Image provided by: University of Nebraska-Lincoln Libraries, Lincoln, NE
About The daily Nebraskan. ([Lincoln, Neb.) 1901-current | View Entire Issue (Sept. 16, 1998)
George, Ira’s influence is ever present in today’s society
George and Ira Gershwin are as
familiar to the American public as a
If you’ve ever heard “Who could
ask for anything more?” resonate from
your television, then you’ve heard the
Gershwins’ song “I’ve Got Rhythm.”
But the Gershwins’ music pervades
more than just commercials. Theater
and film also have capitalized on the
melodies and lyrics of the two brothers.
As a result, most people can hum the
melody to songs like “Let’s Call the
Whole Thing Off” and “They Can’t
Take That Away From Me.”
Thanks to songs like these, the
music of the Gershwins has become an
integral part of the American musical
“There’s a not a person alive who
doesn’t know a Gershwin song,” says
Maureen McGovern, a vocalist who
performs Gershwin tunes around the
McGovern, in collaboration with
the Lincoln Symphony, will perform
this Saturday in an all-Gershwin show.
The concert is a celebration of what
would have been George Gershwin’s
100th birthday on Sept 26.
__ « v a •
vjcuxgc auu ua vjcxsiiwui grew up
in Brooklyn, N.Y., in die early 1900s.
Although Ira was originally the studious
one interested in music, that all changed
when the family bought a piano. At 15,
George dropped out of high school to
become a song plugger in Tin Pan Alley.
His job consisted of playing other peo
pled songs to increase their popularity.
In 1919, George became a sensation
when A1 Jolson played the songwriter’s
first hit, “Swanee.” Gershwin was then
hired to write for musical revues.
Eventually, George went on to col
laborate with his brother on numerous
works. George composed the music and
Ira wrote the lyrics. After George’s
death in 1937, Ira continued to write
lyrics and collaborate with artists such
as Jerome Kern and Harold Arien.
The brothers’ major contribution
was the creation of an original
American music form.
Jeth Mills, die executive director of
the Lincoln Symphony, said George
Gershwin accomplished this by synthe
sizing Broadway, classical, popular and
ethnic music forms.
“He created something purely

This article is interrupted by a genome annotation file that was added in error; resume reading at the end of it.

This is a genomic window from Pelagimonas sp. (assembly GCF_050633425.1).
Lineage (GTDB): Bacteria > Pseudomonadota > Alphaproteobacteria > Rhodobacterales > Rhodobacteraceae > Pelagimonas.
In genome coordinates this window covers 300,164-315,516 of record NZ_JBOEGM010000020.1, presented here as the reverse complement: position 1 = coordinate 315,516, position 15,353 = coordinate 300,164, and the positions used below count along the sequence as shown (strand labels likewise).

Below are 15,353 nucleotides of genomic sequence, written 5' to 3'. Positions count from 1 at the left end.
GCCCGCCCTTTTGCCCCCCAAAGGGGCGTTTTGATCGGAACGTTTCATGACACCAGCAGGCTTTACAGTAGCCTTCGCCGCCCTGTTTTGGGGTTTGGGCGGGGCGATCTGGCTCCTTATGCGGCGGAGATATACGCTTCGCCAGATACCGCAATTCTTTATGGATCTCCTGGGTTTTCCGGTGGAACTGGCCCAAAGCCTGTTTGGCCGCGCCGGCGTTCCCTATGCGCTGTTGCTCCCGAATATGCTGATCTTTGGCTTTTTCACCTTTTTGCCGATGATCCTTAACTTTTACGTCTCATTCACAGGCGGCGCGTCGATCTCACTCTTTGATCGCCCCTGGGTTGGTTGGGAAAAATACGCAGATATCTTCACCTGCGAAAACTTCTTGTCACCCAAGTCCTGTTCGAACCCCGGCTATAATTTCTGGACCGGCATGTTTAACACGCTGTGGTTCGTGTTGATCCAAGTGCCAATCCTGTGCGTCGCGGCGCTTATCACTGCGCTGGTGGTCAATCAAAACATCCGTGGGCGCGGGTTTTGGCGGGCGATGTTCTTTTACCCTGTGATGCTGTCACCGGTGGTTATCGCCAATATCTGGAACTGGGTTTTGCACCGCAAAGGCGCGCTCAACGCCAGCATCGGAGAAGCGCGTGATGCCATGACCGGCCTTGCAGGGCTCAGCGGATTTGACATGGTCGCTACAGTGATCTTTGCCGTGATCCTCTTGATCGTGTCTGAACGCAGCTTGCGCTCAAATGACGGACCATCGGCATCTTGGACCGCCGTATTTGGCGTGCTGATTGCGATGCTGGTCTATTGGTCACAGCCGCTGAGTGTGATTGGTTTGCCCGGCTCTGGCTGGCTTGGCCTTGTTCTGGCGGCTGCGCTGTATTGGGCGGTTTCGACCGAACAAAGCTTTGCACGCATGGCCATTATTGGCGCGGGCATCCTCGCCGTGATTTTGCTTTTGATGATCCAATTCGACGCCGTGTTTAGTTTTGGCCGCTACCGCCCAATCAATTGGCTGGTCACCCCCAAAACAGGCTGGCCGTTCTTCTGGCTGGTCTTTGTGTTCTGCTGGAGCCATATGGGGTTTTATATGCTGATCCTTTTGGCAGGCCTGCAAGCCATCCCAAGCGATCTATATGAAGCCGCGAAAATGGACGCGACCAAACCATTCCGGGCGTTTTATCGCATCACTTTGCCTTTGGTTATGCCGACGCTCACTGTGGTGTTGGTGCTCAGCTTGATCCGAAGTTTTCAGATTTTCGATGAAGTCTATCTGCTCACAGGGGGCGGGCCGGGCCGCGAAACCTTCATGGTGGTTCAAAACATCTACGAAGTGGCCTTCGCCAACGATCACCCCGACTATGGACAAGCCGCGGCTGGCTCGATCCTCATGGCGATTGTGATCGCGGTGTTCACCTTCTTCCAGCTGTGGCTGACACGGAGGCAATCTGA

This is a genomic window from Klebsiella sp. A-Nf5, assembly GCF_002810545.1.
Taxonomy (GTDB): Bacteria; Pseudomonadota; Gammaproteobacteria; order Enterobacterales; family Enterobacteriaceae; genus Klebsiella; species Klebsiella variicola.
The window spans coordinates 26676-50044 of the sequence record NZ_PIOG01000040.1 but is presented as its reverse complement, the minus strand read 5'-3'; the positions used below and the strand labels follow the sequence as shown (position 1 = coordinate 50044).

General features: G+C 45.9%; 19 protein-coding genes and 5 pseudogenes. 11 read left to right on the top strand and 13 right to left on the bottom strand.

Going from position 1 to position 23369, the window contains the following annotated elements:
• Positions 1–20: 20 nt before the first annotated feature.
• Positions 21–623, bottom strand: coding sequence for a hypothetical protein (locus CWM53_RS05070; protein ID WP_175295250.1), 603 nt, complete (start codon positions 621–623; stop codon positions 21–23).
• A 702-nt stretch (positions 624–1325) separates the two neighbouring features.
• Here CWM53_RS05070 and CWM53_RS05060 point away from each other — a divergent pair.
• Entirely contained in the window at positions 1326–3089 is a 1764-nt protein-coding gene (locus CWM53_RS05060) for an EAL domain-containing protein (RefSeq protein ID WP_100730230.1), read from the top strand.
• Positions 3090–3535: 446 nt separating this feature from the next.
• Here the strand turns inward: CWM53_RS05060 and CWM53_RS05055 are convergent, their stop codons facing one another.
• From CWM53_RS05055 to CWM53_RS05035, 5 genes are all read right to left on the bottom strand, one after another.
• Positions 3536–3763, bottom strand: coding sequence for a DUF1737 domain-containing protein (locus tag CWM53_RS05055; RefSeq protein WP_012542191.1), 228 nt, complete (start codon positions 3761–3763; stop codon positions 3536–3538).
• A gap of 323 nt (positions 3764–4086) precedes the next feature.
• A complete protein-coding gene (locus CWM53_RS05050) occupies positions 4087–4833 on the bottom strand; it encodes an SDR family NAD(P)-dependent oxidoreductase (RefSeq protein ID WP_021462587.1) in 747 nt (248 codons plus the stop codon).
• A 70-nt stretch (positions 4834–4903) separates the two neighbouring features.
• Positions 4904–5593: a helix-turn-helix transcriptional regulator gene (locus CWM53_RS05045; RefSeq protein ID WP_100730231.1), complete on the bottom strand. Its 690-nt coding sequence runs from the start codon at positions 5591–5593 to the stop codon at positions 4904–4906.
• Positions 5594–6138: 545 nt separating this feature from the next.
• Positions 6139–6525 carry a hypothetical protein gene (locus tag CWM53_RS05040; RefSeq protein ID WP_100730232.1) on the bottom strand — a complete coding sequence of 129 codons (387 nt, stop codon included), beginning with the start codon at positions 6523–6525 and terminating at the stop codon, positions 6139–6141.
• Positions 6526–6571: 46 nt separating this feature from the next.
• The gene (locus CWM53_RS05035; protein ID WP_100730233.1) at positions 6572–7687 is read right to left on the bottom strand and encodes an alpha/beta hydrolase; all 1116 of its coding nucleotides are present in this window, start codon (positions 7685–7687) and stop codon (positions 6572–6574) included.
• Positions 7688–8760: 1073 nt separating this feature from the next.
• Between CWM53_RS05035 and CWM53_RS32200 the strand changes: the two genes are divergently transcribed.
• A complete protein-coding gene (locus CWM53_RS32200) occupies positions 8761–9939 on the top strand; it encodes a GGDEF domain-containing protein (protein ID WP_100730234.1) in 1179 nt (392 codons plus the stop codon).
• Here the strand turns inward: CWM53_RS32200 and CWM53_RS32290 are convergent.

American,” Mill said. “He cranes from
Russian immigrant stock and, as such,
AuioiHui ruyinms. xxiese were so sig
nificant to American popular music,
particularly in the 1920s, and have real
ly been the hallmark of the development
of American music in the 20* century”
Mills said this synthesis gave
George’s music a timeless, classic qual
ity, even though he was known mainly
as a popular music composer in his day.
McGovern, who has performed the
Gershwins’ music around the world,
said the classic nature of the their music
can be seen by the ability of audiences
everywhere to sing along to their songs.
“I don’t think 50 years from now,
we’ll be sitting around campfires
singing rap songs,” McGovern said.
Considering the immensity of
George Gershwin’s legacy, it’s impor
tant to note that die composer died in
1937 at die age of 38 from a brain tumor.
“Can you imagine the potential of
what the man would have done?”
This weekend’s show explores what
the man did accomplish in his relatively
The first half of the program will
feature the Lincoln Symphony conduct
ed by McGovern’s music conductor,
Lee Musiker. The symphony will play a
variety of Gershwin orchestrations
including selections from “Girl Crazy”
and “An American in Paris.” The first
half will also include a trio playing jazz
improvisations of Gershwin songs and
Musiker playing variations on “I Got
Rhythm” on piano.
McGovern will take the helm for the
second part of the show, accompanied
by the symphony in a tribute to George
and Ira Gershwin. McGovern will
devote her first numbers to Ira
“Ira is the unsung hero of the duo.
As a lyricist, he was literate, funny and
romantic. It’s my chance to give due
tribute to his genius beyond George,”
After that, she will sing some of the
duo’s best knownsoags - such as “How
Long Has This Been Going On,”
“Fascinating Rhythm” and “They Can’t
Take That Away From Me”
McGovern, whose musical career
has spanned recordings, concerts,
Broadway, film, television and radio,
has a lengthy history with the
Gershwins’ music. In 1987, she per
formed George Gershwin’s music on
the PBS-BBC special “Celebrating
Gershwin,” which marked the 50“
anniversary of the composer’s death.
One of her four albums, “Naughty
Baby” was a live, in-studio concert of